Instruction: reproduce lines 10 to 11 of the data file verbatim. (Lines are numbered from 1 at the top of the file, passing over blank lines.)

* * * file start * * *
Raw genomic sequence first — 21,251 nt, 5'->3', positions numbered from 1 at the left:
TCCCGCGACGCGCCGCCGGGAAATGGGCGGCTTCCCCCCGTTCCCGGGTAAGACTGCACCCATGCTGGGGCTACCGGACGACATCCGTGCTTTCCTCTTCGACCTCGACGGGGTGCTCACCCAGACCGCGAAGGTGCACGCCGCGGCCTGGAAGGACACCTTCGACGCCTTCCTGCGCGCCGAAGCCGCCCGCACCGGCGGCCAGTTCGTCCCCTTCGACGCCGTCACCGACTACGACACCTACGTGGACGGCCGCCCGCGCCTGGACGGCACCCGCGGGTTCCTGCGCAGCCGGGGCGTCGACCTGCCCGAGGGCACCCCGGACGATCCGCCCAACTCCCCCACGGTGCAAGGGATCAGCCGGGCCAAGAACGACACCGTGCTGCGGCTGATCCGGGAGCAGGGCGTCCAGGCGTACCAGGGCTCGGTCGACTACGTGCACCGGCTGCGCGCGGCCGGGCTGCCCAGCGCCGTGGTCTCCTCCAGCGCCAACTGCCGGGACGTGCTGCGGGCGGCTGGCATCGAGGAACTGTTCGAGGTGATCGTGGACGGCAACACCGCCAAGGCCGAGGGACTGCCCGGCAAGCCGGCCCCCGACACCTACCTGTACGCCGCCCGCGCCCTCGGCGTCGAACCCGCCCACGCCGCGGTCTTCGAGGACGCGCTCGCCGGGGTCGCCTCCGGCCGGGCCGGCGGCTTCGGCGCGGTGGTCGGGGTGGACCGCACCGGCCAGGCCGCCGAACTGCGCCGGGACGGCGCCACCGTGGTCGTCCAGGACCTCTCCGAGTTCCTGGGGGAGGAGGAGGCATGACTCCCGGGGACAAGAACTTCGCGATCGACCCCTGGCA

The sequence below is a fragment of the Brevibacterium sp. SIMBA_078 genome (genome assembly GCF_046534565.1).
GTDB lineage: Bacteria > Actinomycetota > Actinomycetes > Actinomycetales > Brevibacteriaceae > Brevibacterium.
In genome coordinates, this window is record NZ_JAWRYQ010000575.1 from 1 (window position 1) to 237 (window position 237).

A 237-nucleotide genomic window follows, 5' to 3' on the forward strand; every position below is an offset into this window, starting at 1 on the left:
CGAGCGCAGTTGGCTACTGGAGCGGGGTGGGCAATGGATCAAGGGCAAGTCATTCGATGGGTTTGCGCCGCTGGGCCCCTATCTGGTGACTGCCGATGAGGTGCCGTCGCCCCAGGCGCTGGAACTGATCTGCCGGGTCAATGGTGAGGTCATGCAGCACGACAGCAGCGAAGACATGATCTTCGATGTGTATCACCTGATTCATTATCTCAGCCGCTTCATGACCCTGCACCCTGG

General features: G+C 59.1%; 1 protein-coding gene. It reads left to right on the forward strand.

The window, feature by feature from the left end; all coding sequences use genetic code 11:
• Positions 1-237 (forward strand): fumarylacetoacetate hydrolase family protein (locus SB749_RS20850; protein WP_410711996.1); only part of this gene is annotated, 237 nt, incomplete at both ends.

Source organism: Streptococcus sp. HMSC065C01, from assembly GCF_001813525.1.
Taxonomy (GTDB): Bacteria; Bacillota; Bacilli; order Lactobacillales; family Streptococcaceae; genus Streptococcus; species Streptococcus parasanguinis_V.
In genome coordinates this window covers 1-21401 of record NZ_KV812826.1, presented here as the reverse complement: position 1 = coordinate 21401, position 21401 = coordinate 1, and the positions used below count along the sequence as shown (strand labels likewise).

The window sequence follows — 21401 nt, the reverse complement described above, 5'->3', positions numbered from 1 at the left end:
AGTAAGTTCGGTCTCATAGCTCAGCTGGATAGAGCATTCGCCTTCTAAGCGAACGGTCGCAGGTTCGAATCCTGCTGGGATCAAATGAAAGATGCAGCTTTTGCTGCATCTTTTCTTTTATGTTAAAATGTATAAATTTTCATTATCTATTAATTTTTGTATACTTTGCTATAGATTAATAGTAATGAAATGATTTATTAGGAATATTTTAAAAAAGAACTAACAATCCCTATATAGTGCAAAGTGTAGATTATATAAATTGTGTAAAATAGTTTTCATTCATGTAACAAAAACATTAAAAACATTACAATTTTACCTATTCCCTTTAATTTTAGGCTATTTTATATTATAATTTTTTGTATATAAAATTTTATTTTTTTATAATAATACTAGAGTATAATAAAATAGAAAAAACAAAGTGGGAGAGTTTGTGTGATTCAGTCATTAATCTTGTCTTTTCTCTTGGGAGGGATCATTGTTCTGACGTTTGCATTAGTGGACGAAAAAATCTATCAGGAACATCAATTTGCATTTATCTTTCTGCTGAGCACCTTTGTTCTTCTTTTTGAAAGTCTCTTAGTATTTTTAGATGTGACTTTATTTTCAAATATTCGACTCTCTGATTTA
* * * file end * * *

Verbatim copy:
• Positions 1-237 (forward strand): fumarylacetoacetate hydrolase family protein (locus SB749_RS20850; protein WP_410711996.1); only part of this gene is annotated, 237 nt, incomplete at both ends.

Source organism: Streptococcus sp. HMSC065C01, from assembly GCF_001813525.1.